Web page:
Isaiah 55.1-9; Psalm 63.1-9; 1 Corinthians 10.1-13; Luke 13.1-9
Almighty God, whose most dear Son went not up to joy but first he suffered pain, and entered not into glory before he was crucified: mercifully grant that we, walking in the way of the cross, may find it none other than the way of life and peace; through Jesus Christ our Lord. Amen.
ALL three of Sunday’s readings offer the same urgent invitation: choose life. The grounds for making this decision are not immediately obvious in any of the three passages. Writing in Babylon in the sixth century BC, Second Isaiah’s task was to persuade exiles who had become settled in another country that there was something better awaiting them in the place they had left.
It was not easy to convince those who had land and crops, and had arrived at an “accommodation to empire”, that this was second best (Walter Brueggemann, Out of Babylon, Abingdon Press, 2010). Yet it was far away from a life lived faithfully under God.
The prophet was proclaiming God’s summons to his people to come home, reinhabit their own land, and embrace once more the values that went with it: trust in divine generosity (Isaiah 55.1-2), and confidence in divine faithfulness stretching back to God’s covenant with David (Isaiah 55.3).
Instead of being subjects, they would be in the position of welcoming other nations (Isaiah 55.5). It is this promise that is taken up later by Christian interpreters, tracing the history of expectation that God’s Messiah would come as the light of the nations, drawing them all home to Jerusalem.
We are taken to a new arena of choice in 1 Corinthians 10.1-13. The Corinthians needed to be brought to a proper commitment to the faith that they had embraced thanks to Paul’s teaching and work among them (Acts 18.1-11). Paul reminds the recipients of his letter how God kept faith with the Israelites during their forty-year sojourn in the wilderness.
It must, nevertheless, have been as confusing for them as it is for later readers to grapple with the idea that somehow Christ was accompanying them on their journey. Paul’s point is that Christ is not confined by historical chronology: he is always the living expression of God’s provision and purpose. The Gentiles who have received the faith of Christ, and the nourishment and life of his word, are thus invited to imagine themselves sharing the heritage of the chosen people who drank the sweet, living water that gushed from the rock that Moses struck (Exodus 17.6, Numbers 20.7-13).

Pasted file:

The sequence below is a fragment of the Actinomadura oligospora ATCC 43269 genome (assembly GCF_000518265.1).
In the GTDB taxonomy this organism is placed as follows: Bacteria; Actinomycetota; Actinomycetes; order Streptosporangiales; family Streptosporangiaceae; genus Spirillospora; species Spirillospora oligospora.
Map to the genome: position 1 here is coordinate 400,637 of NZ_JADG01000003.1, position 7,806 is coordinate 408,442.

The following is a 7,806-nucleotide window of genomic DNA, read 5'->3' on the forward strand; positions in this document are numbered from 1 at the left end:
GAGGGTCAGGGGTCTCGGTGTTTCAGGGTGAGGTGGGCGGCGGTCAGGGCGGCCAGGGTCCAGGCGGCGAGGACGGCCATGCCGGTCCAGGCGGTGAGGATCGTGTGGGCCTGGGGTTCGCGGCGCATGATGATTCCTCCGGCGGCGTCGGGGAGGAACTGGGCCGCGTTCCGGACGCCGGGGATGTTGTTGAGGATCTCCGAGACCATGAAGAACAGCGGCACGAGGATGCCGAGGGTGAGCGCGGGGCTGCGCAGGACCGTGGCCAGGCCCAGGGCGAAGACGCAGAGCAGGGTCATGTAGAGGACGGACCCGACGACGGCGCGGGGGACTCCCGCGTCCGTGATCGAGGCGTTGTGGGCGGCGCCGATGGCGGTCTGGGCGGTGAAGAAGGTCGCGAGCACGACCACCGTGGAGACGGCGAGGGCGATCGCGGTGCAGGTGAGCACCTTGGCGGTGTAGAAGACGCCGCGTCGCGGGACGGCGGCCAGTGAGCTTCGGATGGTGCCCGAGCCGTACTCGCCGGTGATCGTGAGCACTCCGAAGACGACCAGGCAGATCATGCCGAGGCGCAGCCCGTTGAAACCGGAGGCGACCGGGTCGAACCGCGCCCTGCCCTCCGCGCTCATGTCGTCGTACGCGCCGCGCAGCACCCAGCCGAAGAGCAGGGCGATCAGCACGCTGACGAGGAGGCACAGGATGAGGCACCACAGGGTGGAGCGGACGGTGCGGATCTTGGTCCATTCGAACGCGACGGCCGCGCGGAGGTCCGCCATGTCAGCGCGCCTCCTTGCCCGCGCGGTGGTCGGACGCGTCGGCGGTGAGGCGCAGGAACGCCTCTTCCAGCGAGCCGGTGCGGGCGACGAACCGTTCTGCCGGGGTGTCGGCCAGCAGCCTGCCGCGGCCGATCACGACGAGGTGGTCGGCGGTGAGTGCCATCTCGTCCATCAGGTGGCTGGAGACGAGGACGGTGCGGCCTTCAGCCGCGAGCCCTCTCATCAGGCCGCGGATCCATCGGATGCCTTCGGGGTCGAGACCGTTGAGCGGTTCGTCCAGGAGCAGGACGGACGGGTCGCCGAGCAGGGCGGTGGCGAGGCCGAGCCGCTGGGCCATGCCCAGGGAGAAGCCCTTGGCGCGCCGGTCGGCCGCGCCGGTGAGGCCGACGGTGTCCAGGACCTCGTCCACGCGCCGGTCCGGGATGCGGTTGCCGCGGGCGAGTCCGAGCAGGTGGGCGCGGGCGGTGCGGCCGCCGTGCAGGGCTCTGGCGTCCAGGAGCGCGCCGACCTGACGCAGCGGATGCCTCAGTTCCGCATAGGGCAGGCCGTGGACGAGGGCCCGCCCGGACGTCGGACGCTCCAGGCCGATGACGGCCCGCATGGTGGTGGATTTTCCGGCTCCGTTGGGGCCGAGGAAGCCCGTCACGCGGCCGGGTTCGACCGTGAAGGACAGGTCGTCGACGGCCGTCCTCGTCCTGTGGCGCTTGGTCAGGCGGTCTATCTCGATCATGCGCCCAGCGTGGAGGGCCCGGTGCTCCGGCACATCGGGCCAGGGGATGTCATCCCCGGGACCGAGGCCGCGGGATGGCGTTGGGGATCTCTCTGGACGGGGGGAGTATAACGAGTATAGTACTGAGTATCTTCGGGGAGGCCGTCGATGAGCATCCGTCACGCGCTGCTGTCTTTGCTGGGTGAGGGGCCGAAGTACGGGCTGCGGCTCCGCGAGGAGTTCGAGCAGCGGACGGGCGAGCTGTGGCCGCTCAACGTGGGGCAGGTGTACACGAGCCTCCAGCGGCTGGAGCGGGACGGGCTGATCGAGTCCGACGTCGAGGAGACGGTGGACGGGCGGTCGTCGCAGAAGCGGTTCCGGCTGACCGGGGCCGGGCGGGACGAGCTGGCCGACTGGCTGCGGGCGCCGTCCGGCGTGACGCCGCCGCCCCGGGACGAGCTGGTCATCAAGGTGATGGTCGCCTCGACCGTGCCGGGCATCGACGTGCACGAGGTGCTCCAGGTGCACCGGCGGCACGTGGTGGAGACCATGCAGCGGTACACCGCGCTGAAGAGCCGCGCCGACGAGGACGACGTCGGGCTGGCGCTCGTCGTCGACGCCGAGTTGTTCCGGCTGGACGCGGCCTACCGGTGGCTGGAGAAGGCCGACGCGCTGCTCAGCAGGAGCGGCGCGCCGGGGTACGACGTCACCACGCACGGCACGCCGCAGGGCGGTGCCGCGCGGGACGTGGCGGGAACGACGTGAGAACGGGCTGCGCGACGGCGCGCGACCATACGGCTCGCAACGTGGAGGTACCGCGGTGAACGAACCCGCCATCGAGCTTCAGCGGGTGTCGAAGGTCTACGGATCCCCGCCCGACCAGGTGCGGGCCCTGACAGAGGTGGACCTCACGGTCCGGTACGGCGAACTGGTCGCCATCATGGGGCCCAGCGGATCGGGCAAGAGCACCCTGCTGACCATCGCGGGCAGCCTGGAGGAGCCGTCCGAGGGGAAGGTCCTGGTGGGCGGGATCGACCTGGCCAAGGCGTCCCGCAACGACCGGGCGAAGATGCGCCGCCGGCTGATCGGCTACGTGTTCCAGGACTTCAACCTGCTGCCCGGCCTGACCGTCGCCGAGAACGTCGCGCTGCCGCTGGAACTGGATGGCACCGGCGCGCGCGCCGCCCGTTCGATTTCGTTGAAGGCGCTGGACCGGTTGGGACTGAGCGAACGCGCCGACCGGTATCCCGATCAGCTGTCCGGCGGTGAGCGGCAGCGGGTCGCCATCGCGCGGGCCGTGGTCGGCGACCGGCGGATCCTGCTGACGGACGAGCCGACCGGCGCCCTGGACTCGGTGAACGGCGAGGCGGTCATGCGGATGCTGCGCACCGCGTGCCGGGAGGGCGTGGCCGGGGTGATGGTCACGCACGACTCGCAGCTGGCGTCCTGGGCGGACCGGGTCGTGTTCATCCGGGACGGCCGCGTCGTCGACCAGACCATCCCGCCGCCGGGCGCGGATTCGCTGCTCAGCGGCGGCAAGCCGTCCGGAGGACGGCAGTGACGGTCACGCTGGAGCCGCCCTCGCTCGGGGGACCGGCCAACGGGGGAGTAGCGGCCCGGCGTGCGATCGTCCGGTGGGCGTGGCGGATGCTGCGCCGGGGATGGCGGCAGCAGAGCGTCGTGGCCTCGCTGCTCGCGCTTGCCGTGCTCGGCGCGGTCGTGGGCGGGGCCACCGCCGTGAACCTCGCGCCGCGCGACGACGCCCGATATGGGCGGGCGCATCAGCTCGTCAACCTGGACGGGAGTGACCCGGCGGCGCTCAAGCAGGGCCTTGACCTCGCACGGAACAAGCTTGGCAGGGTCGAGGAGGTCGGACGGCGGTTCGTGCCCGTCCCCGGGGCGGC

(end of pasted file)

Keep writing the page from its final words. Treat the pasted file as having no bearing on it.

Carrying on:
In the next part of the letter (1 Corinthians 10.14-11.34), Paul will discuss the proper attitude to and practice of meeting to share the Lord’s Supper. For the present, he deals with the subject of living in Christ. This is an absolute dependence, and there can be no hedging of bets, no lapsing back into idolatry.
Paul alludes to the golden calf (Exodus 32.1-28), but the more recent history of the Corinthians themselves is part of the consideration. Paul has already confronted them about food sacrificed to idols (1 Corinthians 8.1-13).
C. K. Barrett put it bluntly: the Corinthians were “riding for a fall”. Confident in their spiritual security, they failed to see that in the Christian life, “security is . . . in Christ only” (The First Epistle to the Corinthians, second edition, A. & C. Black, 1971). The terrible example of the Israelites who, despite God’s presence, managed to fall short of the Promised Land (1 Corinthians 10.1-5, 7-10) should be kept in full view.
What do we make of examples that seem at face value senseless and unjust? The situations presented by Luke (Luke 13.1-4) involve a disproportionate reaction to a local practice on Pilate’s part, and the undeserved destruction of innocent people when the Tower of Siloam fell.
What matters to Jesus is not so much the possible causes, but the results. Those questioning him know what the choices are: to follow him and save their lives by losing them (Matthew 10.39, 16.24-26; Luke 17.33), or to live under the status quo, leaving him to continue to Jerusalem alone.
The somewhat surprising introducing of the fig tree does not bear a logical relationship to either scenario. Instead, it turns the discussion from the punishment of others to critical self-examination. God will do all he can to nurture our potential for good and fruitful life, but not without our co-operation. The invitation is to respond to love.
The reality is that this might be severe. Luke allows the gardener to make this explicit, describing the beneficial activity of manuring the fig tree, using a word that might more robustly be translated “dung” (kopria, Luke 13.8). This is the paradox of the Christian life: sometimes, immersion in spiritual and metaphorical dunghills is part of the journey to the life won through the resurrection.